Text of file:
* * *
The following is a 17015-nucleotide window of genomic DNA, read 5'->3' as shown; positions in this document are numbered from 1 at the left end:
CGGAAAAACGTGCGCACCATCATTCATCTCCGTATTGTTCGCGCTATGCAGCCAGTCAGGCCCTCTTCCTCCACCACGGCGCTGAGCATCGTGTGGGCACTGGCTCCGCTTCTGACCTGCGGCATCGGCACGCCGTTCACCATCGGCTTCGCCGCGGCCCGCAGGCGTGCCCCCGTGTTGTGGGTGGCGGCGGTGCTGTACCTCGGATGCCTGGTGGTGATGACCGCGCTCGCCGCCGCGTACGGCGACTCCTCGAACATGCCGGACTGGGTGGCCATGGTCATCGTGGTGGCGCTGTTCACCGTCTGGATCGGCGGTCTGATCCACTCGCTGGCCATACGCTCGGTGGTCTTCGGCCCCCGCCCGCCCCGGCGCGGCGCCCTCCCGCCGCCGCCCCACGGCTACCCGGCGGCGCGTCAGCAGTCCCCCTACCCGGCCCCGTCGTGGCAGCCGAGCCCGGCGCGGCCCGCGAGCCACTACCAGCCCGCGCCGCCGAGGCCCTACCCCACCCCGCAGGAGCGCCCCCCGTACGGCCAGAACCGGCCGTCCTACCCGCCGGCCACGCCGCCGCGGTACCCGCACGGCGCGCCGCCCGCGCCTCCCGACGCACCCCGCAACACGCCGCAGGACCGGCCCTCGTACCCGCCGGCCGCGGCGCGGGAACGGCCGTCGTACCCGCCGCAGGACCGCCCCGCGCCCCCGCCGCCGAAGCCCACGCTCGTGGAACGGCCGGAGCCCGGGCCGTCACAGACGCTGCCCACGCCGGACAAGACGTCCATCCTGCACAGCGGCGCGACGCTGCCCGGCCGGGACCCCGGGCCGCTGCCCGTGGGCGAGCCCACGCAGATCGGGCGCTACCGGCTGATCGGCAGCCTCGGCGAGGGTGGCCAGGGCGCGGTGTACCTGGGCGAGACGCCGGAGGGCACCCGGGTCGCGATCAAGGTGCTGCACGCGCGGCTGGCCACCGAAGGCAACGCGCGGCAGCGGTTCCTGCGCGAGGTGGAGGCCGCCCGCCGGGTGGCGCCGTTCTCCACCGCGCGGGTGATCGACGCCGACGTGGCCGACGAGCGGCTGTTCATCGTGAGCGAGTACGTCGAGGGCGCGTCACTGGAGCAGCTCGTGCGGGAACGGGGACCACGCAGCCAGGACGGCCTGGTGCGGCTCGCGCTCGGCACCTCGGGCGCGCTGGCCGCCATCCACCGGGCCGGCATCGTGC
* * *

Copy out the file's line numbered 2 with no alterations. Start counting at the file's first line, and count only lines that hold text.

CGGAAAAACGTGCGCACCATCATTCATCTCCGTATTGTTCGCGCTATGCAGCCAGTCAGGCCCTCTTCCTCCACCACGGCGCTGAGCATCGTGTGGGCACTGGCTCCGCTTCTGACCTGCGGCATCGGCACGCCGTTCACCATCGGCTTCGCCGCGGCCCGCAGGCGTGCCCCCGTGTTGTGGGTGGCGGCGGTGCTGTACCTCGGATGCCTGGTGGTGATGACCGCGCTCGCCGCCGCGTACGGCGACTCCTCGAACATGCCGGACTGGGTGGCCATGGTCATCGTGGTGGCGCTGTTCACCGTCTGGATCGGCGGTCTGATCCACTCGCTGGCCATACGCTCGGTGGTCTTCGGCCCCCGCCCGCCCCGGCGCGGCGCCCTCCCGCCGCCGCCCCACGGCTACCCGGCGGCGCGTCAGCAGTCCCCCTACCCGGCCCCGTCGTGGCAGCCGAGCCCGGCGCGGCCCGCGAGCCACTACCAGCCCGCGCCGCCGAGGCCCTACCCCACCCCGCAGGAGCGCCCCCCGTACGGCCAGAACCGGCCGTCCTACCCGCCGGCCACGCCGCCGCGGTACCCGCACGGCGCGCCGCCCGCGCCTCCCGACGCACCCCGCAACACGCCGCAGGACCGGCCCTCGTACCCGCCGGCCGCGGCGCGGGAACGGCCGTCGTACCCGCCGCAGGACCGCCCCGCGCCCCCGCCGCCGAAGCCCACGCTCGTGGAACGGCCGGAGCCCGGGCCGTCACAGACGCTGCCCACGCCGGACAAGACGTCCATCCTGCACAGCGGCGCGACGCTGCCCGGCCGGGACCCCGGGCCGCTGCCCGTGGGCGAGCCCACGCAGATCGGGCGCTACCGGCTGATCGGCAGCCTCGGCGAGGGTGGCCAGGGCGCGGTGTACCTGGGCGAGACGCCGGAGGGCACCCGGGTCGCGATCAAGGTGCTGCACGCGCGGCTGGCCACCGAAGGCAACGCGCGGCAGCGGTTCCTGCGCGAGGTGGAGGCCGCCCGCCGGGTGGCGCCGTTCTCCACCGCGCGGGTGATCGACGCCGACGTGGCCGACGAGCGGCTGTTCATCGTGAGCGAGTACGTCGAGGGCGCGTCACTGGAGCAGCTCGTGCGGGAACGGGGACCACGCAGCCAGGACGGCCTGGTGCGGCTCGCGCTCGGCACCTCGGGCGCGCTGGCCGCCATCCACCGGGCCGGCATCGTGC